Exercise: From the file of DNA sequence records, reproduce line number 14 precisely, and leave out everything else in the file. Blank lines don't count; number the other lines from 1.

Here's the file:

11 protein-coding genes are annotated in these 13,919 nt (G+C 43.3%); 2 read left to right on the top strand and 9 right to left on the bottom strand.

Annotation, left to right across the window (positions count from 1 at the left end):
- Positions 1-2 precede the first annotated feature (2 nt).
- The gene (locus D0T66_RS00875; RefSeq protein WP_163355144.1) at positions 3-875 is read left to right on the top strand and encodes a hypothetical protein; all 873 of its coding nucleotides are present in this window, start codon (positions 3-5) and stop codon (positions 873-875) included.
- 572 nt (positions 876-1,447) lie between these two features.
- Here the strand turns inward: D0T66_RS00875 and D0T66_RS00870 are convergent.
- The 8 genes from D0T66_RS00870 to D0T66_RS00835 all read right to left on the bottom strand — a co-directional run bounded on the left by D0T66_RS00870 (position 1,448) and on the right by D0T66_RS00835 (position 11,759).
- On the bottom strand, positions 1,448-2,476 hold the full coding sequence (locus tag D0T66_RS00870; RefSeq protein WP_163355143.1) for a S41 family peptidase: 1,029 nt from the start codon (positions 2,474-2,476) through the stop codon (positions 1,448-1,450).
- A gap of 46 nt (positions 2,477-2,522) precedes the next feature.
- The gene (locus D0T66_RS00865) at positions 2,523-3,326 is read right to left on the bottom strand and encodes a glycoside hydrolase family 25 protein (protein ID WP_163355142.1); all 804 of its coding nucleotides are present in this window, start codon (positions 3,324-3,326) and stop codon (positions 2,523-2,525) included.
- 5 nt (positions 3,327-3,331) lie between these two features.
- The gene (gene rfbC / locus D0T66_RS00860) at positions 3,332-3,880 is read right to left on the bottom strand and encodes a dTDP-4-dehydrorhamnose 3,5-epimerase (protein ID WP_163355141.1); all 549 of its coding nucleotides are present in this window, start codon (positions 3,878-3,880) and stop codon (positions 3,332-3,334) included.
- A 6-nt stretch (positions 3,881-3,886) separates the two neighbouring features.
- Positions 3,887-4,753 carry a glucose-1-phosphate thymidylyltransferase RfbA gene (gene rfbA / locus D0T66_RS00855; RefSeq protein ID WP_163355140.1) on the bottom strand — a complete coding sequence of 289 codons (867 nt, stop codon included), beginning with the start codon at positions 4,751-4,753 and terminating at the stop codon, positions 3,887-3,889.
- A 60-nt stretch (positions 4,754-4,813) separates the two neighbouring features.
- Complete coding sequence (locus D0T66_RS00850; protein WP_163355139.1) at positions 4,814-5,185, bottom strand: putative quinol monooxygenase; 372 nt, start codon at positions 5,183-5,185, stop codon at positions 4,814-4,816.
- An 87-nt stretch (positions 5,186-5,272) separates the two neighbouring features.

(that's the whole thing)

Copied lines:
- Positions 3,887-4,753 carry a glucose-1-phosphate thymidylyltransferase RfbA gene (gene rfbA / locus D0T66_RS00855; RefSeq protein ID WP_163355140.1) on the bottom strand — a complete coding sequence of 289 codons (867 nt, stop codon included), beginning with the start codon at positions 4,751-4,753 and terminating at the stop codon, positions 3,887-3,889.